“Average wages are finally starting to pick up, especially for some lower-skilled positions,” Chamberlain said. “Maintenance workers, bank tellers, cashiers, cooks — employers are running out of workers for many of these roles.”

The New York Times noted:

The number of adults not in the labor force at all fell by 487,000.

And employers evidently needed to pay higher wages to coax these workers off the sidelines. Long the soft underbelly of this expansion, average hourly earnings are now up 3.1 percent over the last year, from 2.8 percent in the previous reading.

Put it together, and this is the best time for the American labor market in at least 18 years and maybe closer to 50 — though it would be nice to see sustained wage growth substantially higher than inflation, not just in a single month, before making any comparisons to the boom of the late 1960s.

The shortage of workers is also helping sidelined Americans get back into the job market, the New York Times said:

The proportion of prime-working-age adults — those between 25 and 54 — who were working in October soared to 79.7 percent, up from 79.3 percent in September and easily the highest of this expansion.

The rising wages are boosting Trump’s political support. The New York Times reported one anecdote from Ohio:

A short walk away, [union organizer Russ] Brode approached Michael Birch, 39, perched on a roof grinding sandstone for a chimney repair. Was he interested in hearing about some fine folks running for office?

“Are they Republicans?” asked Mr. Birch, a union bricklayer. No? Then he was not interested.

Mr. Brode turned to leave, brushing past a truck with a sticker on the back window: “Making America great again,” it read, “one brick at a time.”

The other side of Trump’s high-pressure/low-migration economy is a reduction of the wealth gaps are investors are forced to share their profits with empowered employees. CNBC reported Oct. 16 that:

Larry Fink, CEO of BlackRock Inc. (BLK – Get Report) , the world’s largest money manager, pointed to the trend in an Oct. 16 interview with CNBC.

“Companies are having margin pressures because of rising wages, which may be a good thing for the overall economy, but not as good for corporate profitability,” Fink told the network.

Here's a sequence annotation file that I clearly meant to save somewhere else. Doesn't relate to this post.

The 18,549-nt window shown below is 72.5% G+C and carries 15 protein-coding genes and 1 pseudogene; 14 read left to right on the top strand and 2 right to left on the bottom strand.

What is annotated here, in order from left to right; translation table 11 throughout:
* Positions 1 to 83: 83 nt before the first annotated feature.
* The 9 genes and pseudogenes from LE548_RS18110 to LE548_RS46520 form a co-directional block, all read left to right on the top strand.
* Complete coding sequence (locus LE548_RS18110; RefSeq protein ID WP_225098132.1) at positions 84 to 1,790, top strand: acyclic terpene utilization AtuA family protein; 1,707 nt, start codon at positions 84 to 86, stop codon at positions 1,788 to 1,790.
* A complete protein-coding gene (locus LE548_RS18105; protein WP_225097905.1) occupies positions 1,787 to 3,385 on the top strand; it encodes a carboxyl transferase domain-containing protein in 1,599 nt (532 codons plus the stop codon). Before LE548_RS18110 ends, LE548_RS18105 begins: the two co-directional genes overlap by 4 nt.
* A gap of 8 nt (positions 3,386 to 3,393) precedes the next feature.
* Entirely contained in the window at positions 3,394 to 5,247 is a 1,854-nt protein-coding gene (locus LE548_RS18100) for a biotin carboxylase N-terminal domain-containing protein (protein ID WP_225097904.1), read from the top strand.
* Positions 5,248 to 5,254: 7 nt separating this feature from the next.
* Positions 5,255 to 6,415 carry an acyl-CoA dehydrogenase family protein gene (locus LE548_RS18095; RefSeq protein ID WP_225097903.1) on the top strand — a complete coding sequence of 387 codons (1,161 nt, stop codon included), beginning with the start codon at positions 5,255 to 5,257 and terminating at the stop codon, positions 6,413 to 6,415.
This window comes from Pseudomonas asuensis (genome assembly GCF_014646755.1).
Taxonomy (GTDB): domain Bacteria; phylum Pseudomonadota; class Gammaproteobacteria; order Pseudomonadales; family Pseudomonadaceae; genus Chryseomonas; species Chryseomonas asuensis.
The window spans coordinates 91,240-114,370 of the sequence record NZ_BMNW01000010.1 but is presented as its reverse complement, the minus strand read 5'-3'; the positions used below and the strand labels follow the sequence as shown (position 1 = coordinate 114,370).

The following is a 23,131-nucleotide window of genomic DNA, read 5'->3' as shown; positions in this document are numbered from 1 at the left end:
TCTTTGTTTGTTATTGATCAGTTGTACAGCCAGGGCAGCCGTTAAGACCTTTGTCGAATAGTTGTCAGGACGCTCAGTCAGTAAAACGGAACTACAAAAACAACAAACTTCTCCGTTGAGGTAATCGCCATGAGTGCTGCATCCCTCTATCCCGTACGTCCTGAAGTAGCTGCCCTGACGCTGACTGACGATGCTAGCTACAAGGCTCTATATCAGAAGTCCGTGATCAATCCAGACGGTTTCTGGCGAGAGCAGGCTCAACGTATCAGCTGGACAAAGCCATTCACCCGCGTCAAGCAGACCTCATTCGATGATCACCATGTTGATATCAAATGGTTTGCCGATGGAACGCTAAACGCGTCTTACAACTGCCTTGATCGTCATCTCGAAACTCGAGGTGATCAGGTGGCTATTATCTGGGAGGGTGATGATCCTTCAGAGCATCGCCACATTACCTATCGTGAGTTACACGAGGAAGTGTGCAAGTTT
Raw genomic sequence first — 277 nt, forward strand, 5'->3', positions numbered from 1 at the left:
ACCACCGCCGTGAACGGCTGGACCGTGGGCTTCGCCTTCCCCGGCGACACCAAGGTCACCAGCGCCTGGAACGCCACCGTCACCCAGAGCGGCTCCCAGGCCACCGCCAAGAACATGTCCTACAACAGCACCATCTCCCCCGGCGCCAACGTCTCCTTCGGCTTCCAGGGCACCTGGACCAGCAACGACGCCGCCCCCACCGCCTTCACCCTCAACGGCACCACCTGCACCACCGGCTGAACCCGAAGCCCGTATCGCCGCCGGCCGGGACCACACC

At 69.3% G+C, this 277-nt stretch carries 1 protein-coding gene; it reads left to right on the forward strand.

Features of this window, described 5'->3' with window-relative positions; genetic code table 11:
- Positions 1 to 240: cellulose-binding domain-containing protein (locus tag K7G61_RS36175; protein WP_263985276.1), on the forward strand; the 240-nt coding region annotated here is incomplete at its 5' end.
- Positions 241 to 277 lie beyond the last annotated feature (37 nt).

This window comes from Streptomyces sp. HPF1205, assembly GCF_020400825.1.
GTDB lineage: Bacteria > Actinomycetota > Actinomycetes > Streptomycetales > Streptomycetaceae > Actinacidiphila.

That is a big shift from Obama’s tenure. Obama’s decision to spike immigration shifted many billions of dollars from voters’ pockets over to Wall Street. His easy-migration policies pushed legal and illegal immigration to a record level of 1.75 million in 2016 by accepting one migrant for every two young Americans who entered the workforce in 2016. The huge inflow matched the record set in 1999 when Bill Clinton was president.

Obama’s wave of legal immigrants, illegal migrants, and visa workers rose from 1.1 million in 2009 to 1.75 million in 2017. In the same year, roughly four million Americans turned 18 and joined the workforce. The four million Americans included the children of immigrants as well as the children of illegal migrants.

Washington’s economic policy of using migration to boost economic growth shifts wealth from young people towards older people by flooding the market with cheap white-collar and blue-collar foreign labor. That flood of outside labor spikes profits and Wall Street values by cutting salaries for manual and skilled labor offered by blue-collar and white-collar employees.

The policy also drives up real estate prices, widens wealth-gaps, reduces high-tech investment, increases state and local tax burdens, hurts kids’ schools and college education, pushes Americans away from high-tech careers, and sidelines at least five million marginalized Americans and their families, including many who are now struggling with opioid addictions.

Immigration also pulls investment and wealth away from heartland states because coastal investors can more easily hire and supervise the large immigrant populations living in the coastal states.